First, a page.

With the NDP taking a vow of silence, the responsibility for heckling from the opposition side of the House has fallen on the Liberals. But even from that noisy corner of the room, there is praise for Scheer’s speakership to date. “Speaking for my party, I know we Liberals are a feisty bunch and that this occasionally tests his skills,” says Marc Garneau, the Liberal House leader. “He is growing into the job and gradually acquiring the gravitas that the position requires.” Van Loan says that while it may be tougher for “young people” to possess authority, Scheer is “doing very, very well in the face of that challenge.” “There still is heckling,” says the NDP’s Megan Leslie of the current atmosphere in the House. “But it is different. I would call it grumbling, more than heckling.”
The 15 minutes that immediately precede QP provide an interesting study in both the state of the House and the challenge of overseeing it. The time reserved for statements by members is nominally set aside for the noting of honourable constituents, cherished causes or issues of concern. In recent years it has become an opportunity to lob partisan bombs at the other side—the Conservatives particularly using the time to attack successive opposition leaders. Three years ago, Speaker Milliken attempted to ban MPs from making personal attacks during this time, but if the swipes are somehow less personal, they still persist, the NDP now opting to fight partisan fire with partisan fire. “The fine balancing line is, is this a legitimate debate about something that was said or a position that was taken or a party policy, or is this crossing the line into attacking character. It’s tough to, as you’re hearing it, parse words, but I think there’s been times where I’ve cut members off who, in my view, were very clearly down a path of just flat out insulting another member rather than a legitimate critique of a position or a statement.” So, for instance, in February, the Speaker cut off Jim Hillyer when the Conservative MP referred to Justin Trudeau as “Pierre Trudeau’s pompous parliamentary prince.” But suggestions that the NDP would impose “dangerous economic experiments” are in bounds.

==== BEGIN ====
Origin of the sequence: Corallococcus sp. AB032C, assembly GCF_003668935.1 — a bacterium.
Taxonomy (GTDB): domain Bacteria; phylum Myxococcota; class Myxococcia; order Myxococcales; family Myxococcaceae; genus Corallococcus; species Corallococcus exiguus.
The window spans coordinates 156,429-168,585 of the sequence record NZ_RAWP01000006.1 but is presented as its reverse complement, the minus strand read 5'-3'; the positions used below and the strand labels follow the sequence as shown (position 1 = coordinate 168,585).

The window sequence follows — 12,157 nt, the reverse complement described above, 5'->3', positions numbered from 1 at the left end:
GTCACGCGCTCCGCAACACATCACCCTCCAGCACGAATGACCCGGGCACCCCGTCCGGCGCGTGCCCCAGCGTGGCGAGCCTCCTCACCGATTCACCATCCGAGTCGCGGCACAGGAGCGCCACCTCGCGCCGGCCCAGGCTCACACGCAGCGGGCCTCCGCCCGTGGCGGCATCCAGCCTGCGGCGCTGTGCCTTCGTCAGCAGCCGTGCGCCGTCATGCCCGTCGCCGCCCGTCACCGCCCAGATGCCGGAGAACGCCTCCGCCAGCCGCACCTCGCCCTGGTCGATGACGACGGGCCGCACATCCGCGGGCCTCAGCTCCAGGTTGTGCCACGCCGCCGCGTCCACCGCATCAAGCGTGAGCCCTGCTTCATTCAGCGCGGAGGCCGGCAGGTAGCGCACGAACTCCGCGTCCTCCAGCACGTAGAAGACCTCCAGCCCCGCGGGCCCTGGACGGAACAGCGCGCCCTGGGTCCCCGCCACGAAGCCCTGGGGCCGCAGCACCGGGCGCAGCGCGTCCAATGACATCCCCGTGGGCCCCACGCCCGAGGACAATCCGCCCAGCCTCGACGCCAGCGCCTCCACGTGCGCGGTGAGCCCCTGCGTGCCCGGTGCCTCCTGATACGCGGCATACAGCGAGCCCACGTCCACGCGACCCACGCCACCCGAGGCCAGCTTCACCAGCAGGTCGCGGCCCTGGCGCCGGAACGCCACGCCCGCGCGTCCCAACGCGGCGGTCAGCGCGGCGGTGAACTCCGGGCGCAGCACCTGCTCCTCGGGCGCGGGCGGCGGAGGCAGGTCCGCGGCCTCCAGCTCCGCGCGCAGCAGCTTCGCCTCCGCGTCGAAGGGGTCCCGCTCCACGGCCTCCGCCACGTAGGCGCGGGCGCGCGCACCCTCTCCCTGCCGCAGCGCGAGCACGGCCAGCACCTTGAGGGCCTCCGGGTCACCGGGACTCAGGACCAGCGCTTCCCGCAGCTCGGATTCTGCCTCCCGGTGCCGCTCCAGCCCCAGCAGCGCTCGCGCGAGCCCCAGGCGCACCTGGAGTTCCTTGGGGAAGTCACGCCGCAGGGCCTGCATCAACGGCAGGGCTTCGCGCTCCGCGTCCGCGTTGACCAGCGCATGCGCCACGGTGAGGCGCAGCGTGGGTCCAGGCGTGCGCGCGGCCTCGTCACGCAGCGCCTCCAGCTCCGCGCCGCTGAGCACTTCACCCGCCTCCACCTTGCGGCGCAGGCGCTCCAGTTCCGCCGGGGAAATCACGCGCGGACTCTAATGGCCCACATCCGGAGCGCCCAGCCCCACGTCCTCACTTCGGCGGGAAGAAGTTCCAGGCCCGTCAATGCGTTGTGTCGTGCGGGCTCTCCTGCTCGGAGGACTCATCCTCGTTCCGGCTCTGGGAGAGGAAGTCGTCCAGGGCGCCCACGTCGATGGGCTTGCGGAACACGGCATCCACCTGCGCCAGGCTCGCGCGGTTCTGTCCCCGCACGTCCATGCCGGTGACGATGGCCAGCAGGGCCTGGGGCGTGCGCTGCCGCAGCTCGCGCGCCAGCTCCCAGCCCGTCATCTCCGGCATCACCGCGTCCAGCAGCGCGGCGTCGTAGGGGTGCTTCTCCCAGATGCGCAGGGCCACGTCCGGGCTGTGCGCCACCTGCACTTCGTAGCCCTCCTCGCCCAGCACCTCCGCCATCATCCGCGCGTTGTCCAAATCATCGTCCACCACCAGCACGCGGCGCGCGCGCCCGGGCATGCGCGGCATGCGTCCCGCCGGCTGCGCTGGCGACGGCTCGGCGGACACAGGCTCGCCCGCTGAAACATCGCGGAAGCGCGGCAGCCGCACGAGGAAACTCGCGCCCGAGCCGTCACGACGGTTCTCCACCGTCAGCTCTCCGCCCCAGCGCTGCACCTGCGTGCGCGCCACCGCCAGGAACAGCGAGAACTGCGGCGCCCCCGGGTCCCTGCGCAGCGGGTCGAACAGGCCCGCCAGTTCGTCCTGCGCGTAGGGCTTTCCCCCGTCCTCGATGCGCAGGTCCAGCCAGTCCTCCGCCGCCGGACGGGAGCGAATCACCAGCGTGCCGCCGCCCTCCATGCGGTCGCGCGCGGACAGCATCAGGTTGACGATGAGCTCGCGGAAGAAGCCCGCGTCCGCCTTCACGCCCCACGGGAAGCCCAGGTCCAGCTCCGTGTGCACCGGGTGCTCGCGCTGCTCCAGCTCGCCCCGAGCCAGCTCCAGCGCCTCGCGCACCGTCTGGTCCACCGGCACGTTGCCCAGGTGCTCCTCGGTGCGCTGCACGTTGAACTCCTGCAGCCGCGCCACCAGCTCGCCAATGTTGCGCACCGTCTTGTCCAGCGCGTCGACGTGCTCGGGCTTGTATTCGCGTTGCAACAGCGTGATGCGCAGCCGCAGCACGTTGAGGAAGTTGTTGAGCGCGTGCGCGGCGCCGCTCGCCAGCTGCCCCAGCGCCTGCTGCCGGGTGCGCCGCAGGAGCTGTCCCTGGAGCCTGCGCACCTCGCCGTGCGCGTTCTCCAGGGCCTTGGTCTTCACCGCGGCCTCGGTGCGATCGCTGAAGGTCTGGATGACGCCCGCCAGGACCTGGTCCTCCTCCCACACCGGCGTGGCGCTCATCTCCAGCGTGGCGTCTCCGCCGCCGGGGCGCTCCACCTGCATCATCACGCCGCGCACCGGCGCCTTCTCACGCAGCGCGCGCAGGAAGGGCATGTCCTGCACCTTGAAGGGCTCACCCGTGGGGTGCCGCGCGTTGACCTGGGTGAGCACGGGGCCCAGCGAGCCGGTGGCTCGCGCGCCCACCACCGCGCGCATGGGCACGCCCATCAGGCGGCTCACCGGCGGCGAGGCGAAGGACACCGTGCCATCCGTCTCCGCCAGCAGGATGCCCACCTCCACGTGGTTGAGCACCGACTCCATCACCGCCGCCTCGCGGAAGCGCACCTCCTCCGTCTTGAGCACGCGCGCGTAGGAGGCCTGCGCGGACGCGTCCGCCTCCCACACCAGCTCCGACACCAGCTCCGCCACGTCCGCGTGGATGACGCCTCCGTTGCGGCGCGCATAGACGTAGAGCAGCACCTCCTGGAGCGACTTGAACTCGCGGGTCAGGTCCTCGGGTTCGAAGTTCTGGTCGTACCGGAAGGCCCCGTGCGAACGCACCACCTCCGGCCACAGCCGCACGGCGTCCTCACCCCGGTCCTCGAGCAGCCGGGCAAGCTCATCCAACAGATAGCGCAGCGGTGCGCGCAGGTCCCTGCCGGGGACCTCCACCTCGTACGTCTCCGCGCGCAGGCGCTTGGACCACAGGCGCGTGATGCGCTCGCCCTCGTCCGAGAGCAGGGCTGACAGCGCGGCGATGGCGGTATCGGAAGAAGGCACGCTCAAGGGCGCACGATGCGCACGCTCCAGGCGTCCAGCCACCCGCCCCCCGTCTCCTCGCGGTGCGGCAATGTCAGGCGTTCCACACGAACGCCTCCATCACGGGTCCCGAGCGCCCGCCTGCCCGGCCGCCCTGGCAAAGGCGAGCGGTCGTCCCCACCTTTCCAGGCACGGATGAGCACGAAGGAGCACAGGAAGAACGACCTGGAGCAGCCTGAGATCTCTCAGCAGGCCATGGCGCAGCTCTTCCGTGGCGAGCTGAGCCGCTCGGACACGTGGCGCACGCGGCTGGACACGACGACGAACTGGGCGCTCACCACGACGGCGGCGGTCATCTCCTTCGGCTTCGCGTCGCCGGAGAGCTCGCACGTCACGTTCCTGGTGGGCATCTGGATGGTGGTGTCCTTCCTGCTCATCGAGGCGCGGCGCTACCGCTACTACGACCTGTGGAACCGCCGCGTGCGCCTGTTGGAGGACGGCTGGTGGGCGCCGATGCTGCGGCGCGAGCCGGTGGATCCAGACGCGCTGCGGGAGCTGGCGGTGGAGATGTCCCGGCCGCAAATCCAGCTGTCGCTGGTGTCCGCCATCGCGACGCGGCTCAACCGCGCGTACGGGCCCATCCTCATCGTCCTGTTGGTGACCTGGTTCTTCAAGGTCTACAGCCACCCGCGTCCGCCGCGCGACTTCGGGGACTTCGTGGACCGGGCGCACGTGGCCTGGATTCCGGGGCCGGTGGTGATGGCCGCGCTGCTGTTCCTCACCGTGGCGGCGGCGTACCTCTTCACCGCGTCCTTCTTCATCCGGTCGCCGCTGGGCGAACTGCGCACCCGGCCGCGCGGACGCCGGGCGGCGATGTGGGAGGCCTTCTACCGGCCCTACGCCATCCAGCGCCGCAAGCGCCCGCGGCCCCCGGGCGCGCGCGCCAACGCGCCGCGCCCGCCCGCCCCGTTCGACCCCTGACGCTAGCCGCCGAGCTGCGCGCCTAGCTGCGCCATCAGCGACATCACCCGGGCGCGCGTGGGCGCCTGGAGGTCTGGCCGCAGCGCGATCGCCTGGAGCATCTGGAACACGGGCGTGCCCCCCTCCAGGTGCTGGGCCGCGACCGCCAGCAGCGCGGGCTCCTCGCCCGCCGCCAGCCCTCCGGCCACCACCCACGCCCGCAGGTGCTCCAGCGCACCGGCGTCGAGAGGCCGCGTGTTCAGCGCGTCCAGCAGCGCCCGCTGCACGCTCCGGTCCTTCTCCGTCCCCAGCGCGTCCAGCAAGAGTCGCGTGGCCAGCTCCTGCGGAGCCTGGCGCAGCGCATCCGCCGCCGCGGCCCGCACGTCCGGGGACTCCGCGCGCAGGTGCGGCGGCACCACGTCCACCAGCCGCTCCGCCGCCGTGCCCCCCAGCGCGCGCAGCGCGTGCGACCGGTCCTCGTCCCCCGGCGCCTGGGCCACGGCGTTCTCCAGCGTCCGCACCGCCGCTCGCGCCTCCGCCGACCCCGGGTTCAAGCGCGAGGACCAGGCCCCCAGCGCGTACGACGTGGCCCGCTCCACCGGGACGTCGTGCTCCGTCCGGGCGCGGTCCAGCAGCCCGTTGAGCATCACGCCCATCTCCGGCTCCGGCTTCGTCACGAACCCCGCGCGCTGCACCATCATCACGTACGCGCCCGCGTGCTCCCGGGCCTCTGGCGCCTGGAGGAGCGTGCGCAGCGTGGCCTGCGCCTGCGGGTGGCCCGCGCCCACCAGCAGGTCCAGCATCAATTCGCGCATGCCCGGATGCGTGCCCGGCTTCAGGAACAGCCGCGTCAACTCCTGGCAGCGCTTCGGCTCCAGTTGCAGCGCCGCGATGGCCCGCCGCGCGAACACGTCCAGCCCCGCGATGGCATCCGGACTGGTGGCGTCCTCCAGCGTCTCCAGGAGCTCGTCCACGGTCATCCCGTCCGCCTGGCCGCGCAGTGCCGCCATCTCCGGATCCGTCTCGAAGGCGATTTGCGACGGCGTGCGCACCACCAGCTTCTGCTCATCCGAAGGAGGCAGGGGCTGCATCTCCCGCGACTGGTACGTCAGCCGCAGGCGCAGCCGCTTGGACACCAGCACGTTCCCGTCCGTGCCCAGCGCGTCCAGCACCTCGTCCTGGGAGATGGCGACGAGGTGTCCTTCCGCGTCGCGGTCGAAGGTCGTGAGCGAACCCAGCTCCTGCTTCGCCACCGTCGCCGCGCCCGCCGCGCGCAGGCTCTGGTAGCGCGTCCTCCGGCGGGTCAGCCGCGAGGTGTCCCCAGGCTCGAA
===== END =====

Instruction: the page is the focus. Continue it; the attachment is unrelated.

Herein lies the riddle of civility. Rote partisanship is not against the rules. And even if the House may be somewhat more quiet of late, it is still a place of debate, competition and conflict. Asserting oneself as Speaker is thus a complicated task. “One of the toughest things about being Speaker is it’s never the same. You’re not calling balls and strikes on a definite strike zone. Every day is different. The mood can be different,” Scheer says. “Sometimes the House needs the Speaker to come right in and nip something in the bud. And other days you need to let a little bit of steam out of the valve and it might go away on its own. So I think it’s difficult for any Speaker to say on day one, ‘here’s where all of the lines are,’ because those lines shift. The House is dynamic, it’s constantly changing, the mood is constantly changing. So I’ve kind of got to use my own judgment and my own instinct to get a sense of where that’s going and try to react.”